And you thought the climb was bad: Hundreds of people are seen QUEUING at the top of Snowdon after 3,560ft hike as tourists make most of good weather to take in the peak
- The number of people visiting Wales’ highest peak is up to 600,000 every year
- Pictures captured at the weekend showed countless people covering the incline
Hundreds of people have been seen queuing at the top of Mount Snowdon following the 3,560ft hike as tourists took advantage of the good weather.
The number of people visiting Wales’ highest mountain is up to 600,000 every year, and the summit can get very busy during the summer season.
At the weekend it seemed as though numbers really picked up as incredible pictures have shown hundreds of people queueing at the top of the peak in Snowdonia National Park in Gwynedd.
Even at a distance away from the top of the mountain, pictures captured on Sunday showed countless people covering the incline of the summit.
In August 2021, there was a huge surge in Snowdon climbers which led to a 45-minute queue at the summit.
Hundreds of people have been seen queuing at the top of Mount Snowdon following the 3,560ft hike as tourists took advantage of the good weather. The number of people visiting Wales’ highest mountain is up to 600,000 every year, and the summit can get very busy during the summer season
At the weekend it seemed as though numbers really picked up as incredible pictures have shown hundreds of people queueing at the top of the peak in Snowdonia National Park in Gwynedd
Many were believed to be staycationers looking for adventures at home after Covid travel rules ruined foreign holidays for families.
On parts of the eight-mile path up the mountain, authorities reported finding litter and belongings left behind.
Just last week, Eryri National Park launched the ‘Plastic Free Yr Wyddfa’ project to tackle growing concerns over plastic waste strewn across the landmark.
They are aiming to make Snowdon the first mountain in the world ‘plastic free’.
North Wales Live reported that recent soil samples revealed significant quantities of microplastic pollution in the environment.
Even during the middle of the winter where numbers are at their lowest, the publication noted that plastic bags, discarded drinks and other rubbish was seen by regular climbers.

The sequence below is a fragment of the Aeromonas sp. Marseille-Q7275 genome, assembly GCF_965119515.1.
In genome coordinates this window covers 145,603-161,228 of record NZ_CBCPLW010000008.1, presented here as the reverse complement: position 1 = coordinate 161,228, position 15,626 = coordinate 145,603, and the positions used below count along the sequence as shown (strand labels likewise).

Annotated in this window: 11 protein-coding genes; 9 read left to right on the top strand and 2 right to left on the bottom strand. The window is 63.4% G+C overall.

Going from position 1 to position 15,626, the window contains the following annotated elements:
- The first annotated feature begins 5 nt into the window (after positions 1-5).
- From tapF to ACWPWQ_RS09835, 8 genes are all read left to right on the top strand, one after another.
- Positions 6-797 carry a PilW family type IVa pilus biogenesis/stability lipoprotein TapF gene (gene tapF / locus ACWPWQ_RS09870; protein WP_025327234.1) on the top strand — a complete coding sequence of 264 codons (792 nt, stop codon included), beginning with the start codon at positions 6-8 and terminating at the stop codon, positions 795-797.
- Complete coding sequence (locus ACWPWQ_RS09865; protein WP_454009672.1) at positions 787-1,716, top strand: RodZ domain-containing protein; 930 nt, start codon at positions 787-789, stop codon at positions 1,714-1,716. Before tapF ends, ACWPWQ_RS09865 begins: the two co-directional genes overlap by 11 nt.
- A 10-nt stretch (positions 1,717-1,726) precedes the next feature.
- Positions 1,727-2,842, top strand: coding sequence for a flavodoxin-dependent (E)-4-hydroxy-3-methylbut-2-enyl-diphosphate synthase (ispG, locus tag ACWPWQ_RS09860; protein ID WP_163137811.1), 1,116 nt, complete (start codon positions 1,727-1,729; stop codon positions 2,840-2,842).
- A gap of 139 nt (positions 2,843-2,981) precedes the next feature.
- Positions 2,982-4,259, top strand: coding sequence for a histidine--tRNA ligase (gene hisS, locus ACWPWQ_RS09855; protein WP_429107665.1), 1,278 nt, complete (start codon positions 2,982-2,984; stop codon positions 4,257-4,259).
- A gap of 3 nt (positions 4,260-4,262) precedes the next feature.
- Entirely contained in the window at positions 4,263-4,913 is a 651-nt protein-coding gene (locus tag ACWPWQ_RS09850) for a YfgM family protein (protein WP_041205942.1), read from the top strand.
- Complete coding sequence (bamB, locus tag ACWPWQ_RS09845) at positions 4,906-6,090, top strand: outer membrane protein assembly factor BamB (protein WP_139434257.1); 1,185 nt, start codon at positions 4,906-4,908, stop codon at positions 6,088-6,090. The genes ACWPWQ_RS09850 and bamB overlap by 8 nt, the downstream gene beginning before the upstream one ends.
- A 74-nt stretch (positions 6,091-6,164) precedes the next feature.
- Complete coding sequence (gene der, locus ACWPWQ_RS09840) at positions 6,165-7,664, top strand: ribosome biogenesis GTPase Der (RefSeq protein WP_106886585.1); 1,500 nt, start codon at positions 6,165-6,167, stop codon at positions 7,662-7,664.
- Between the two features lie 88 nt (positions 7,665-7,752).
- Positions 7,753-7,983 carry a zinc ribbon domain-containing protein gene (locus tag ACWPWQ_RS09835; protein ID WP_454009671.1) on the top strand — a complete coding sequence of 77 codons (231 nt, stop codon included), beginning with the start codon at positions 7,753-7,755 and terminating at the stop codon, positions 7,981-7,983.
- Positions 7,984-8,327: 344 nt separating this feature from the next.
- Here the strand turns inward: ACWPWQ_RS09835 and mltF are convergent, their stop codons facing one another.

The National Park Authority is hosting an event to set the wheels in motion for Snowdon to be Plastic Free’ on Monday 24 April.
Rob and Fiona Nicholson, from Plas Coch, Llanberis, told the outlet: ‘At our guest house on the foothills of Yr Wyddfa, we believe in the beauty and preservation of the natural world around us. That’s why we’re committed to reducing our use of single-use plastics.
‘By doing so, we can protect the stunning environment that our guests come to experience and help ensure its beauty lasts for future visitors to the area.’
Even at a distance away from the top of the mountain, pictures captured on Sunday showed countless people covering the incline of the summit
It comes after North Wales Police warned drivers to stop parking illegally after they were forced to tow up to 40 cars away from Snowdonia at the start of the Easter weekend.
Day-trippers who were looking to hike in the glorious Bank Holiday sun on 9 April were resorting to dumping their cars on the grass behind crumbling stone walls and along narrow mountain roads in the popular North Wales spot.
North Wales Police said 29 vehicles parked near Llyn Ogwen – and another nine in Pen y Pass at the bottom of Snowdon – were removed on Good Friday.
The Welsh police force, who show no sign of halting their crackdown on illegal parking, said that drivers were risking lives through ‘irresponsible and dangerous’ parking at Snowdonia – also known as Eryri – where emergency vehicles could be blocked from getting through.
Videos on social media captured the scale of the parking chaos, with dozens of vehicles slapped with fines.
Meanwhile, further images shared online appeared to show that motorists had found more space for parking by driving through gaps in the wall.
One user shared an image of a part-destroyed wall with several cars parked on grassland behind it.
Snowdonia is the largest National Park in Wales, attracting four million visitors every year, with hundreds flocking there for the Bank Holiday.
Earlier this month, police warned drivers to stop parking illegally at a popular north Wales beauty spot after they were forced to tow almost 40 cars away at the start of the Easter weekend
Images shared online appeared to show day-trippers driving through a crumbling wall to park on the grass behind
Traffic Wales said the A5 was closed near Ogwen Cottage outdoor pursuits centre on the same day due to the sheer number of cars that needed to be towed.
Parking in Snowdonia National Park will continue to be monitored over the Easter weekend and any vehicles found to be parked on the clearway, double yellows or causing an obstruction will be removed at the owner’s expense, North Wales Police said.
It added: ‘Whilst we appreciate people are visiting Eryri (Snowdonia) National Park to enjoy the weather and stunning scenery this bank holiday weekend, we are urging motorists to be responsible and think about where they park and to make full use of the park and ride facilities that are available.
‘We continue to work closely with our colleagues at Gwynedd Council and the Eryri National Park to help reduce the risk to walkers, cyclists and other road users.’
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